Stopping someplace local for lunch, seeing Philly Cheesesteak on the menu; why I get a bit excited thinking about that tender meat smothered in cheese, onions and peppers. Then the actual item is placed in front of me; warmed slices of roast beef (maybe), raw onions, lettuce, tomatoes, and a slice of American cheese on a roll. “Excuse me, but what is this?” I ask in confusion. “That’s our Philly Cheesesteak!” I look at the waitress, look at the sandwich, look back at the waitress and say, “No hun, this is a roast beef sandwich, and if I wanted a roast beef sandwich, I would have ordered one. Has your cook ever even been to Philadelphia?” …and away she walks, mumbling under her breath about dumb customers. You know, if you took the ingredients out, placed it between fry bread, well I guess you’ve got a Sheepherder sandwich; guess what, it’s still not a Philly Cheesesteak.
According to Visit Philadephia.com (http://www.visitphilly.com/), “Often imitated around the world, the cheesesteak is rarely duplicated successfully outside of Philadelphia.” Even in Philly, shop owners compete for who makes the best cheesesteak. At the Reading Market, lines form down the aisles from the cheesesteak counter. This is a big deal! So here’s what I am gonna do for you (sorry, just slipped into Brooklyn accent); tell you how to make an authentic Philly Cheesesteak. Cold meat, raw onions, lettuce, tomatoes….get outta here!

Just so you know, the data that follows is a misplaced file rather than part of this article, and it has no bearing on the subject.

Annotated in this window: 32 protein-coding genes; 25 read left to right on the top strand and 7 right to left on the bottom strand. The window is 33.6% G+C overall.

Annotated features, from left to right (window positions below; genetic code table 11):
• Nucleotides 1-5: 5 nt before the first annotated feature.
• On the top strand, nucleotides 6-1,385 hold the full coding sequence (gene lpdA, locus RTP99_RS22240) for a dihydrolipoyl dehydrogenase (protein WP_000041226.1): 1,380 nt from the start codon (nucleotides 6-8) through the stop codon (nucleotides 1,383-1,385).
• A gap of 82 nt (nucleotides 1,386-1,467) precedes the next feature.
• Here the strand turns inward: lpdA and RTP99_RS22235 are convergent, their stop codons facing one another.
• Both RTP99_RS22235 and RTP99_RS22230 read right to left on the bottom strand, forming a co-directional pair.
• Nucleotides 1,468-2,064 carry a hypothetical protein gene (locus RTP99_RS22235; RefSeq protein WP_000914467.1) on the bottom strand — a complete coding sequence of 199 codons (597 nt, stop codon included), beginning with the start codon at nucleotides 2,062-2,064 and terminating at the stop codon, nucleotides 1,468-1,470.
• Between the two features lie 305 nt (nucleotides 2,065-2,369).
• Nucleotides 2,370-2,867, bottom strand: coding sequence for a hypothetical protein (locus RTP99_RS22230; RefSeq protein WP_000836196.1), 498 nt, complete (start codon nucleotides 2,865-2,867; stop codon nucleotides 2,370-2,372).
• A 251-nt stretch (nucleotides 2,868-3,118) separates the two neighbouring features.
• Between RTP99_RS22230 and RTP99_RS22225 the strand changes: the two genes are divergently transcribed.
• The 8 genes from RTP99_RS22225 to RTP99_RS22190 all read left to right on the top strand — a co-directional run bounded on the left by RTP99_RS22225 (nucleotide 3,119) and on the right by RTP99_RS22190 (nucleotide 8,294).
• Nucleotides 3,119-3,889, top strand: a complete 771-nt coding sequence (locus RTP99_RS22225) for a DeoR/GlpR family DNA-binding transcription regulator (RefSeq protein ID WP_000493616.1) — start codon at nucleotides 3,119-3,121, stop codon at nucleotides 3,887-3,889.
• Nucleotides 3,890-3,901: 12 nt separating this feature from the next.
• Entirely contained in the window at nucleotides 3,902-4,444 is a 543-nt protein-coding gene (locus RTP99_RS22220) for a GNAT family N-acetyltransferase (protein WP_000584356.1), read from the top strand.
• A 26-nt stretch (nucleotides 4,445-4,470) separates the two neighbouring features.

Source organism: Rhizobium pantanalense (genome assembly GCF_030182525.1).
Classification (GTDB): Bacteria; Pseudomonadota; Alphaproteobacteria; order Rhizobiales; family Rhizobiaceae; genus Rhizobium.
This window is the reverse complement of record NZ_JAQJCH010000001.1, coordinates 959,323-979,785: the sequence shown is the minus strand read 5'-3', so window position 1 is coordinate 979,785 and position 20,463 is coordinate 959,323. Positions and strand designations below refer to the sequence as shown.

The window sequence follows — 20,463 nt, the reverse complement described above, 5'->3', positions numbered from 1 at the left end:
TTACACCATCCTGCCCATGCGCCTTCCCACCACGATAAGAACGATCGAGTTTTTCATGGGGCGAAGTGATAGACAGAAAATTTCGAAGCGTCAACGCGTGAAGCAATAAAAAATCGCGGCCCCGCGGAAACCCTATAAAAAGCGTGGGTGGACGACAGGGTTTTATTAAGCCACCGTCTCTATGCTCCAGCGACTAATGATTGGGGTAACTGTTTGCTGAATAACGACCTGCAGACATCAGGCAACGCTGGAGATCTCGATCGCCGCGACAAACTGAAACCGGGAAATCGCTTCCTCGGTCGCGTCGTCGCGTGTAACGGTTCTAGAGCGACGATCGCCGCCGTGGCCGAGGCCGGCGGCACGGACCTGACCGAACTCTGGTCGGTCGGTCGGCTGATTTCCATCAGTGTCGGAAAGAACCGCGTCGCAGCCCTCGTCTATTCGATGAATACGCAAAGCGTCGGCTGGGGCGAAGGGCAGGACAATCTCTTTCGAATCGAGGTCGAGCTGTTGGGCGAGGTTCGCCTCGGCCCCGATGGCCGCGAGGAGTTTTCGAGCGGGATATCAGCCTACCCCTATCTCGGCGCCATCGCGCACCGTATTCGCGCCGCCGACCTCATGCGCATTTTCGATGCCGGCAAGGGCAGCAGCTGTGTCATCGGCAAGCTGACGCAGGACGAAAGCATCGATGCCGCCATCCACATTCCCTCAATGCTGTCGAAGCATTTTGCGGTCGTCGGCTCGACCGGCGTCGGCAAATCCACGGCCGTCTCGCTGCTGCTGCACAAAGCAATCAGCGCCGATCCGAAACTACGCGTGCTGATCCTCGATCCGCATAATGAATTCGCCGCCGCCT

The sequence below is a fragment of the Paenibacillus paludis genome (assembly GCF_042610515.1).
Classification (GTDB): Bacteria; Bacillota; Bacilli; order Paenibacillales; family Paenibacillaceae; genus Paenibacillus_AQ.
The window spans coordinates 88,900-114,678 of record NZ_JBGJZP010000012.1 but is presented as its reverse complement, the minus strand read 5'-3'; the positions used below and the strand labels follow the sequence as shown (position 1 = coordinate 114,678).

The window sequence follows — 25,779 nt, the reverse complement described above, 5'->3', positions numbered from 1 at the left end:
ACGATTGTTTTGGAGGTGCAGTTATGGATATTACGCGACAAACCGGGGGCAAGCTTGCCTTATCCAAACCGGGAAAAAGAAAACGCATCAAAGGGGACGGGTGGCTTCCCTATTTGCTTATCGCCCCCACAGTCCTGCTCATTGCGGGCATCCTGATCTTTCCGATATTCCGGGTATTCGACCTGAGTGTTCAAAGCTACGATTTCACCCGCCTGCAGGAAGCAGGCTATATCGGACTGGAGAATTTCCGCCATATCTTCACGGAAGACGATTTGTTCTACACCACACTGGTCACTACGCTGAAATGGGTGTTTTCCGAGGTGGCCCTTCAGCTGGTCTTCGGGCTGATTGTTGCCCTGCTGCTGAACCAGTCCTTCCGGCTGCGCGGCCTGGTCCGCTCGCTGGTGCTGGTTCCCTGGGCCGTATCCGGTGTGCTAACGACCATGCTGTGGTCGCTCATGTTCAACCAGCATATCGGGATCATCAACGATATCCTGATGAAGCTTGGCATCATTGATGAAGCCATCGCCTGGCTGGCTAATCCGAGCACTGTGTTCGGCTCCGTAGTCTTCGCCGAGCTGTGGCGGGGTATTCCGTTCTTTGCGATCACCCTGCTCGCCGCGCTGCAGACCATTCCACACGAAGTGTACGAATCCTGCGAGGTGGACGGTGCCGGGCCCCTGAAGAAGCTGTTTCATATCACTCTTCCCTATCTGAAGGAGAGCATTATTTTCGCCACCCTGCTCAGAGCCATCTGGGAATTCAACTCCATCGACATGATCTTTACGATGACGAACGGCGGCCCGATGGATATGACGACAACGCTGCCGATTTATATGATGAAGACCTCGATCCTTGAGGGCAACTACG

Philly Cheesesteak Sub
1 lb. thinly sliced Ribeye steak1 medium onion, cut into strips
1 medium bell pepper, cut into strips (sweet, green or hot; your choice and optional)
1/4 tsp. ground black pepper
1 Tbsp. minced garlic
12 slices American cheese
3 (6") sub rolls (can’t find crusty rolls, toast them at 350F for 5 minutes)
In a large skillet, medium-high heat, brown the steak; it will be tender enough to break apart in the skillet while browning. When removing meat to plate, drain all excess grease except two tablespoons.
Put the onions, bell pepper, black pepper and garlic into the skillet; sauté' until the vegetables begin to soften and brown on the edges. Add back the steak; add the cheese, use two spatulas to break apart the cheese and mix with the meat and vegetables thoroughly. Turn off heat.
Pack each sub roll with the mixture.
Makes 3 subs.
Now that’s an authentic Philly Cheesesteak!